With the writers’ and actors’ guilds still on strike, talk shows are in an awkward position—some are returning without writers and say they will comply with strike guidelines, but some striking workers say producing talk shows without violating strike rules is impossible or immoral.
Drew Barrymore announced this week her talk show would return—and although she clarified the show will comply with the strike rules by not promoting film or television productions and reportedly returning without writers, the Writers Guild of America said The Drew Barrymore Show is a “WGA covered, struck show” that will be picketed.
In response to Barrymore’s decision to resume production of her show, the National Book Foundation rescinded her invitation to host the upcoming National Book Awards Ceremony in November, stating it wants to “ensure that the focus of the Awards remains on celebrating writers and books.”
Real Time with Bill Maher will return without writers, and will feature panel discussions without of the usual monologue and written segments, Maher announced Wednesday, making the HBO show the first late-night talk show to announce a return to air.
Maher, who is a WGA member, said he sympathizes with the issues raised by those on strike and admitted his show won’t be as good without writers, but said other members of his staff are struggling, stating “it is time to bring people back to work.”
The Jennifer Hudson Show and The Talk, two other daytime talk shows which have reportedly employed WGA writers, are also set to return this month without writers (The View, also staffed by some WGA writers, returned last week without them).
Other daytime talk shows, Live! With Kelly and Mark, Tamron Hall and Sherri, are all set to return, reportedly without violating strike rules, as these shows have not previously employed WGA writers.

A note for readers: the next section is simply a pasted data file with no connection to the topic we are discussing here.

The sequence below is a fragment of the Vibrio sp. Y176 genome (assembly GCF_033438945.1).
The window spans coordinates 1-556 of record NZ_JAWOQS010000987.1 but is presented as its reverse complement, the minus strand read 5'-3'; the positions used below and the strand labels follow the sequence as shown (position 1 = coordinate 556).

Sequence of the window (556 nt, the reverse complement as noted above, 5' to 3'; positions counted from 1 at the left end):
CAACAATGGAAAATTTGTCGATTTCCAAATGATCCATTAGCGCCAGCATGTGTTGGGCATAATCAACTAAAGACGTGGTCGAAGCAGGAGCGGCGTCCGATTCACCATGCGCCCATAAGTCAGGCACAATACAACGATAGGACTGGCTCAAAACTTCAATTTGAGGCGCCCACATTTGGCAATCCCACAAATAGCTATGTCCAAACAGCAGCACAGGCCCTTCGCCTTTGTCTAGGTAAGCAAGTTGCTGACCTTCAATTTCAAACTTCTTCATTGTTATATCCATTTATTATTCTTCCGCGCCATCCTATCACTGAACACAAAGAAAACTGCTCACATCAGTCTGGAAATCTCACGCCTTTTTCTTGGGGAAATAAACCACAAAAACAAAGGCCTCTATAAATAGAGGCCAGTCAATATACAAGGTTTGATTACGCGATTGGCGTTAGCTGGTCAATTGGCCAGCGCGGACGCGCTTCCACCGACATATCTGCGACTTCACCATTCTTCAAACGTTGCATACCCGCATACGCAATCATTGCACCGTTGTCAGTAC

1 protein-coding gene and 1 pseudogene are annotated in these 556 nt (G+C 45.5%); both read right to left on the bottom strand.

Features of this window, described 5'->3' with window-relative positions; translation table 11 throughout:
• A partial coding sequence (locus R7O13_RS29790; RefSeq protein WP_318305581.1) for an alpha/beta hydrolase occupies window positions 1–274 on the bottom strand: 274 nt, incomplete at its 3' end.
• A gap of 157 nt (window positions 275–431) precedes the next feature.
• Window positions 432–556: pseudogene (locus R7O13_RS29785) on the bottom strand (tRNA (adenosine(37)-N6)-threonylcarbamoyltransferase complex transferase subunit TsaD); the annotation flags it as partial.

Whether WGA-covered shows returning without writers violates strike rules is the subject of debate—some critics have called the return of these shows a “moral violation” of the strikes and believe production of these shows cannot occur without anybody completing writing work, which would be forbidden by the strike rules.
For returning talk shows, guests are forbidden by strike rules to promote film or television projects, like actor Jake Gyllenhaal, who appeared on Live! With Kelly and Mark to promote his children’s book.
Though Barrymore and The View host Whoopi Goldberg are both members of SAG-AFTRA, their appearances on their talk shows would not violate the SAG-AFTRA strike as their shows operate under the Network Television Code, which is a separate contract.
Barrymore’s announcement inspired backlash from writers, some of whom have already picketed outside her show. Former WGA board member David Slack said “a huge amount of writing work goes into every episode” for talk shows, and by returning to air, “Drew Barrymore is 100% ensuring that *someone* — either herself, one of her non-writing producers, or all of the above — will be doing the writing work that WGA writers normally do.” Slack, and other critics, called Barrymore a “scab”—a derogatory term for a worker that refuses to join a labor union’s activities. After Barrymore stated she owns her decision to return, actor Bradley Whitford posted on X: “Oh, you own it. For sure, @DrewBarrymore. And we’ll never forget it.” Whitford’s The West Wing co-star Josh Malina posted a picture of Barrymore’s face with the word “SCAB” superimposed. After Maher announced his return to air Wednesday night, Malina posted a similar picture of Maher’s face with the word “SCAB.” The WGA also quickly criticized Maher for bringing back his show, calling his decision disappointing. “It is difficult to imagine how Real Time with Bill Maher can go forward without a violation of WGA strike rules taking place. WGA will be picketing this show,” the WGA said. Guy Endore-Kaiser, a television screenwriter, posted on X that Maher, who is a WGA member, “will obviously be thinking up questions to ask his panel of guests. This is writing. Bill Maher is a scab.” Greg Iwinski, a television writer and member of the WGA’s negotiating committee, said all returning talk shows covered by the WGA—including Barrymore and Hudson’s talk shows, The View and The Talk—will be picketed upon their return.